It's a natural, renewable resource and is all the baby needs for the first six months of life.

A woman starts to produce colostrum quite early in her pregnancy. Her baby receives this concentrated milk, which is rich in immune factors, as soon as he is born. During the next couple of weeks, the colostrum slowly changes into mature milk and productivity increases to meet the baby’s needs. Continued milk production depends on milk removal – the more her baby nurses, the more milk the mother will produce.


It requires no resources for packaging, shipping or disposal.

The manufacture of artificial formulas involves the need for huge dairy farms, milking machines, cattle feed, manure disposal , formula factories, packaging and shipping, with it’s attendant costs.

“If every baby in the USA is bottle-fed, almost 86,000 tons of tin plate are used up in the required 550 million discarded babymilk tins.”


No precious energy is wasted producing artificial baby milk and related products.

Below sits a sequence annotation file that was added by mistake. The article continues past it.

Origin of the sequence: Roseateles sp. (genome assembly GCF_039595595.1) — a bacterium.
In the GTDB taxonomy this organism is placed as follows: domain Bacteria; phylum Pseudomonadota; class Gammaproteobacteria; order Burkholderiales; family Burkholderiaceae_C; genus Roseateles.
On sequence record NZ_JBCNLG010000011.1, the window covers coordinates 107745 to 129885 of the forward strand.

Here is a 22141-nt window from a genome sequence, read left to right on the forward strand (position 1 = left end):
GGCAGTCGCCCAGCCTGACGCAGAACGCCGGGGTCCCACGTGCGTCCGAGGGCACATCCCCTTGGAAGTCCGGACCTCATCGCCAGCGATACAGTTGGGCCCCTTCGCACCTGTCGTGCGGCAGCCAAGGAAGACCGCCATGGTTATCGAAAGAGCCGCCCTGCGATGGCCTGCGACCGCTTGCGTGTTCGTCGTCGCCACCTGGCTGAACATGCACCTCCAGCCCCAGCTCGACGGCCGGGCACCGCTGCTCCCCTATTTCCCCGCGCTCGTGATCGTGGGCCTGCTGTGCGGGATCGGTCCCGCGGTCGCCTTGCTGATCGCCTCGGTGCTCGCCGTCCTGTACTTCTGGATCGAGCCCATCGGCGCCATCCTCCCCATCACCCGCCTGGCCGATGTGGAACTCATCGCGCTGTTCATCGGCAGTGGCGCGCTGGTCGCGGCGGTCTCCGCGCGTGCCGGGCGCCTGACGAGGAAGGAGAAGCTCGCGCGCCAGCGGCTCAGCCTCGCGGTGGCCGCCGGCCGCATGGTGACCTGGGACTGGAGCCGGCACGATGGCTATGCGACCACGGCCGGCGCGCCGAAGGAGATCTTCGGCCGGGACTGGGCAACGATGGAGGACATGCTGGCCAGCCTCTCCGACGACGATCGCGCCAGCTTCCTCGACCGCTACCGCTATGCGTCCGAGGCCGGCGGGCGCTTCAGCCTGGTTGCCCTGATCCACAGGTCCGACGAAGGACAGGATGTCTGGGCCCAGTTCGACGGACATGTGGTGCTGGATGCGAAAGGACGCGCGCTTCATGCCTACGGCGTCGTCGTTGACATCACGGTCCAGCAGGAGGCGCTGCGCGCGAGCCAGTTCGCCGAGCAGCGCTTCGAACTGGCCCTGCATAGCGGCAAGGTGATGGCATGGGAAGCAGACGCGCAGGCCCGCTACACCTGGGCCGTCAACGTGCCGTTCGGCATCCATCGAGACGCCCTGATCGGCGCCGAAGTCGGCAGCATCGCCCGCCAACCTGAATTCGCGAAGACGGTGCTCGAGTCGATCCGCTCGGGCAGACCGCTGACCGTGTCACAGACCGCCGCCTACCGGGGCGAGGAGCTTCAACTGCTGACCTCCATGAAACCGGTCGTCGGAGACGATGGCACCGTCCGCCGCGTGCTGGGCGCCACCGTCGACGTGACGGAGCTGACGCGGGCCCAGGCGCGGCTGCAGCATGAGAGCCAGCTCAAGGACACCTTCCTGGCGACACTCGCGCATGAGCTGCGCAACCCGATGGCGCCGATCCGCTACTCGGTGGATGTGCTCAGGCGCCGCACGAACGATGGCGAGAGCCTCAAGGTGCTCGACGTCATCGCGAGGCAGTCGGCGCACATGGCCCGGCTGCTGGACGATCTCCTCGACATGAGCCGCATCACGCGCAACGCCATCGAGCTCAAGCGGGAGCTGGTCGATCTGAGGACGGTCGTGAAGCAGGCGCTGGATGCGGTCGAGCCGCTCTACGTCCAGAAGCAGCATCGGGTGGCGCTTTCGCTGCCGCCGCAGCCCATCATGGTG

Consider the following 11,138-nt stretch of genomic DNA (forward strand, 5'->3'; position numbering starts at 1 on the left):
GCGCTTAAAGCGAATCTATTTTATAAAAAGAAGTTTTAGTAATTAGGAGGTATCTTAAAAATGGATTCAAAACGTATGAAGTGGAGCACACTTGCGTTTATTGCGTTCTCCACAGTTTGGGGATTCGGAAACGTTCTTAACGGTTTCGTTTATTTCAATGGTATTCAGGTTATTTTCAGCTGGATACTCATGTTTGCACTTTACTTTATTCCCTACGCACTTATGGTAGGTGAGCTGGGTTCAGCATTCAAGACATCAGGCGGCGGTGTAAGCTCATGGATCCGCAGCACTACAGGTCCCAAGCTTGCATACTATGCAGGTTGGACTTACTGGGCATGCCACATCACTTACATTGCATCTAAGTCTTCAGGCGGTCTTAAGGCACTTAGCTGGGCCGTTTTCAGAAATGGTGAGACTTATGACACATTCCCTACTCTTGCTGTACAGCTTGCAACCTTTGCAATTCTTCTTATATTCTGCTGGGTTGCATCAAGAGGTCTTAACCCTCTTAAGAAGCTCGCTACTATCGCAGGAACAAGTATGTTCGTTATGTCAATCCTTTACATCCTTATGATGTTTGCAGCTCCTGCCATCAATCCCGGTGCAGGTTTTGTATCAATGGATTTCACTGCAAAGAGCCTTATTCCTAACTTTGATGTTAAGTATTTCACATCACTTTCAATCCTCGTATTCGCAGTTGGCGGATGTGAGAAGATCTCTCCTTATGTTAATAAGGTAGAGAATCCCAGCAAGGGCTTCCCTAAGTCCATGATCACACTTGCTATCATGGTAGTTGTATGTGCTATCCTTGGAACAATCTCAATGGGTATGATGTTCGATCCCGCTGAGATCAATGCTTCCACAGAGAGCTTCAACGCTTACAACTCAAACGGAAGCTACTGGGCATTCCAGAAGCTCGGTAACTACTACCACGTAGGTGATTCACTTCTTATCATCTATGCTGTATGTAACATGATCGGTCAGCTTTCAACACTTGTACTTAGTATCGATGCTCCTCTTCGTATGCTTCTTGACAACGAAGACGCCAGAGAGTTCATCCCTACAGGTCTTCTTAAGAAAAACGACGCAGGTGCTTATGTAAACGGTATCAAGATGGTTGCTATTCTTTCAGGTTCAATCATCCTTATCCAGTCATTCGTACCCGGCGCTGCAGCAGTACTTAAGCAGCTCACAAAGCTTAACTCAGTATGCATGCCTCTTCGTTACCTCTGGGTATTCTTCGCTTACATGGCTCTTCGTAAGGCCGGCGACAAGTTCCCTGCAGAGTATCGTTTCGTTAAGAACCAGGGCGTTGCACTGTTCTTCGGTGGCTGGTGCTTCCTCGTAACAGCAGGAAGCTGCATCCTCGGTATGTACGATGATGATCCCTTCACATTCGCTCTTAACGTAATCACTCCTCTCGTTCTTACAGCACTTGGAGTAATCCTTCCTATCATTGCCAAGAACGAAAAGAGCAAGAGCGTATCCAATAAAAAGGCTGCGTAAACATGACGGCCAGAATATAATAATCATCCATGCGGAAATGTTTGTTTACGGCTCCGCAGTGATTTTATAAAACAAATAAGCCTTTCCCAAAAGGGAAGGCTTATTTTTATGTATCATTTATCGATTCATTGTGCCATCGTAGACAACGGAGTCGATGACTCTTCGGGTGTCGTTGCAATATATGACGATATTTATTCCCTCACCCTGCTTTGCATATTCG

Mothers do not need special foods in order to produce milk for their babies. Human milk is ready to serve from the original containers. Breastfeeding does not require heating, cooling or sterilizing.

“Although energy required to boil water and sterilize bottles and nipples can readily be accessed in industrialized countries, it more often than not comes from polluting nuclear or power generating stations. In poor countries women often spend hours every day collecting scarce firewood. A bottle fed baby needs about 1 litre of boiled water to prepare feeds and 2 litres to sterilize the bottles and nipples. This requires more than half a kilo of precious firewood per day.”


No land needs to be deforested for pasture or crop production.